“A gentle giant (1900+kg), super chilled and a wonderful dad” is how our Ungulates keepers describe Zambezi, the Zoo’s 34-year-old male southern white rhinoceros who can regularly be seen enjoying an enriching mud wallow – rain or shine!

“Zambezi (now of an age considered geriatric for a rhino) has such a lovely nature and a great way of interacting with his very energetic offspring Nyah (3.5 years) and Amali (1.5 years) who keep him active and on his toes. They love to play fight and hang out and eat with their dad and will sometimes be a little annoying while he’s resting, but he’s always extremely patient and gentle towards them,” says Ungulates team leader Tommy.

Like all geriatric animals at Auckland Zoo, as part of the Zoo’s science of care and holistic approach to animal health and wellbeing, Zambezi receives an extra level of monitoring and health checks by our keepers and veterinary team. This includes regular weighs and body condition assessment, as well as regular blood and faecal sample analysis.

“Geriatric herbivores also receive regular dental check-ups. Herbivores are plant-eating animals (including horses, rhinos, and many others). These animals need to chew their food for many hours each day, so having healthy teeth and a comfortable mouth is really important,” says Auckland Zoo’s veterinary manager James.

“As these animals get older, it’s common for dental issues to occur as the teeth get worn, which can reduce their ability to eat normally. Fortunately, veterinarians with dental expertise can help manage these ageing teeth with regular check-ups and treatment. Zoo animals need to be anaesthetised for these checks, and so the Zoo veterinary team works with external veterinary dentists to provide the best possible care.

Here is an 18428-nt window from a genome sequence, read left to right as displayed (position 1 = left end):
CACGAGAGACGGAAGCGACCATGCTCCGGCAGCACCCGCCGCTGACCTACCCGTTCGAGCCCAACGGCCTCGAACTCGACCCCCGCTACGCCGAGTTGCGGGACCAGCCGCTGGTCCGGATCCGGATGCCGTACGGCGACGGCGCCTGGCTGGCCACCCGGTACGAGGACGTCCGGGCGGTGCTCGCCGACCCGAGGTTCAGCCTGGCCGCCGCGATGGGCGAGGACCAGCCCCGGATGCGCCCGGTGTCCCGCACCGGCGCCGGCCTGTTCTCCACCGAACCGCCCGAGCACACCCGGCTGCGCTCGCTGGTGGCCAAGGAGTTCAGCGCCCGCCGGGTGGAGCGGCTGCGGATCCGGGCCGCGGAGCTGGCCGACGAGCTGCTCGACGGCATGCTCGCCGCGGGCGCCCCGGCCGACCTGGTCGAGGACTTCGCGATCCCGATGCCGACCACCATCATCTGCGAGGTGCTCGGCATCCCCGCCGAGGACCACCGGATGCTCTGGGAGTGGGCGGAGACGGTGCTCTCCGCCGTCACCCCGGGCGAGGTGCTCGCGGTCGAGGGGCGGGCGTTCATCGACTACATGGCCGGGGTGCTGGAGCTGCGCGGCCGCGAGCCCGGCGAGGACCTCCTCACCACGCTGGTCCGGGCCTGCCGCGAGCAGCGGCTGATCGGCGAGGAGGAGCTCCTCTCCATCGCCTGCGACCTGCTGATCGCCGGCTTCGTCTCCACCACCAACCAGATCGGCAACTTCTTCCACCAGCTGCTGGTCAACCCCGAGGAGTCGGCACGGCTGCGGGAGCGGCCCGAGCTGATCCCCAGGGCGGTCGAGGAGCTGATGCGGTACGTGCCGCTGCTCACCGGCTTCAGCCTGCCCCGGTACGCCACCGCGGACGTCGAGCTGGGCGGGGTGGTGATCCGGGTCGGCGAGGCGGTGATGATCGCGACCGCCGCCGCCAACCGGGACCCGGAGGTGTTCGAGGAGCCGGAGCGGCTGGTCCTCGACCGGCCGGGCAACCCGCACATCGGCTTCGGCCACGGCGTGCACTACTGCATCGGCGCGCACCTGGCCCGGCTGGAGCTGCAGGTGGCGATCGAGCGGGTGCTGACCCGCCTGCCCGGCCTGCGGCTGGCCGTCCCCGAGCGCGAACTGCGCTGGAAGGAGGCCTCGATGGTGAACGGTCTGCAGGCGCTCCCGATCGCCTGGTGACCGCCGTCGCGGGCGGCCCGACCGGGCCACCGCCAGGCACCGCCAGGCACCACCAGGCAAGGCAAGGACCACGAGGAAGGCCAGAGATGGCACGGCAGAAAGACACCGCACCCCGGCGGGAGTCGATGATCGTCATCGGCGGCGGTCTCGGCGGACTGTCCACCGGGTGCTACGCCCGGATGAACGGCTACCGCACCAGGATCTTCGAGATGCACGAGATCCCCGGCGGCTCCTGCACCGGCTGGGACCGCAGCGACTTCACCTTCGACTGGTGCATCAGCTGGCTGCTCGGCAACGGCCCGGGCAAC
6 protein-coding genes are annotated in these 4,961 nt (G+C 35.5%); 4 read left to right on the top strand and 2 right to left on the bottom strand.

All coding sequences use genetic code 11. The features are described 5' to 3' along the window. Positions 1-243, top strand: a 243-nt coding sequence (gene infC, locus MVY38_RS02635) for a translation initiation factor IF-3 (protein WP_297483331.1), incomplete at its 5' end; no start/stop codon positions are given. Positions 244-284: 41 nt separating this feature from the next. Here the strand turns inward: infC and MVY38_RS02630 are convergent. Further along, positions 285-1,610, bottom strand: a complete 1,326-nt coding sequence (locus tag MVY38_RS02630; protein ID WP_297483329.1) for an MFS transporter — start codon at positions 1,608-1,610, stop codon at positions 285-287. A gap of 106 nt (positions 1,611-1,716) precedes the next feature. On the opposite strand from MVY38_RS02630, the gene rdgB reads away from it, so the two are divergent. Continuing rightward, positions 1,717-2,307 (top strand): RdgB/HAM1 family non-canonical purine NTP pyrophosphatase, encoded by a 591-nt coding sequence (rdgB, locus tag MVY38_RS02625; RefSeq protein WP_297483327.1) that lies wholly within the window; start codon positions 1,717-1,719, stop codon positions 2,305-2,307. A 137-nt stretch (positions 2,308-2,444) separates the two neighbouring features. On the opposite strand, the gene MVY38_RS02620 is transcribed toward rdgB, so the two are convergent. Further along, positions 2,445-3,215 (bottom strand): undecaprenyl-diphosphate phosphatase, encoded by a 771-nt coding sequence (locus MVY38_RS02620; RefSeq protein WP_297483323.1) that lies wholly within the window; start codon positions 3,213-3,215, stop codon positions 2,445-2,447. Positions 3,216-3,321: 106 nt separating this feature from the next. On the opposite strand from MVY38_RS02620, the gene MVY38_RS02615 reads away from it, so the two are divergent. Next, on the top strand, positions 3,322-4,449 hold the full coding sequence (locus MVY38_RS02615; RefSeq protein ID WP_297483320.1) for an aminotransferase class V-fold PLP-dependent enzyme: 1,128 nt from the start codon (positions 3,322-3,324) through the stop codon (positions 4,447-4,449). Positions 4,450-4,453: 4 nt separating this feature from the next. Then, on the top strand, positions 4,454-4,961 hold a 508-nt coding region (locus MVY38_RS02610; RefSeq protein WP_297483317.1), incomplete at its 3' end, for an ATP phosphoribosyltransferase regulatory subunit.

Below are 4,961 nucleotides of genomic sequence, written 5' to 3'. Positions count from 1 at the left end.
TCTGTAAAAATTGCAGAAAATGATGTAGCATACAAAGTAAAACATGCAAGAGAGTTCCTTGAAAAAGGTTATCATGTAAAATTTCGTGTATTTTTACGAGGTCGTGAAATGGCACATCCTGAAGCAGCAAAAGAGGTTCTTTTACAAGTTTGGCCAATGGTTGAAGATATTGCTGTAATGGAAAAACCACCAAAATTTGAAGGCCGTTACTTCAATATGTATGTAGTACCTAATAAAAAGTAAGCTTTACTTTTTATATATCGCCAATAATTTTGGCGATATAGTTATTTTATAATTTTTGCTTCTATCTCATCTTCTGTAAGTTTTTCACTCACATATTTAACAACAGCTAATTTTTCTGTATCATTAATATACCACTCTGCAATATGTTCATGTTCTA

Zambezi has needed these regular general anaesthetic and dental treatment a number of times over the last few years to manage his ageing teeth issues. “Although there is no cure for these problems, with regular assessment, treatment and oral pain relief when needed, we can keep Zambezi’s mouth comfortable, allowing him to eat a normal diet,” explains James.

Along with Nyah, Amali and their mum Jamila (12), Zambezi plays a key role contributing to the Australasian zoos’ regional advocacy and breeding programme for this African rhino – the most socially gregarious of the five rhino species, and world’s second largest land animal.

“As keepers, we love being able to give our visitors the opportunity to experience Zambezi, Jamila and their daughters and learn about what makes rhino such an incredible species, and why we need to help ensure their future,” says Tommy.

“In the early 1900s southern white rhino were close to extinction until conservation efforts turned things around. However today, they’re still up against it (and classified as ‘Near Threatened’) primarily due to poaching for their horns, and loss and fragmentation of their savannah habitat.

“Sumatran rhino face the same threats, but are doing it way tougher with fewer than 80 individuals remaining in the wild. It’s why Auckland Zoo has become a strategic partner with the Sumatran Rhino Rescue Alliance – to support a ground-breaking emergency rescue and breeding programme to help increase the population.  Every time people visit us, they’re also supporting this vital conservation partnership to save this species from extinction,” says Tommy.

Find out more about how Auckland Zoo is helping rhino in the wild.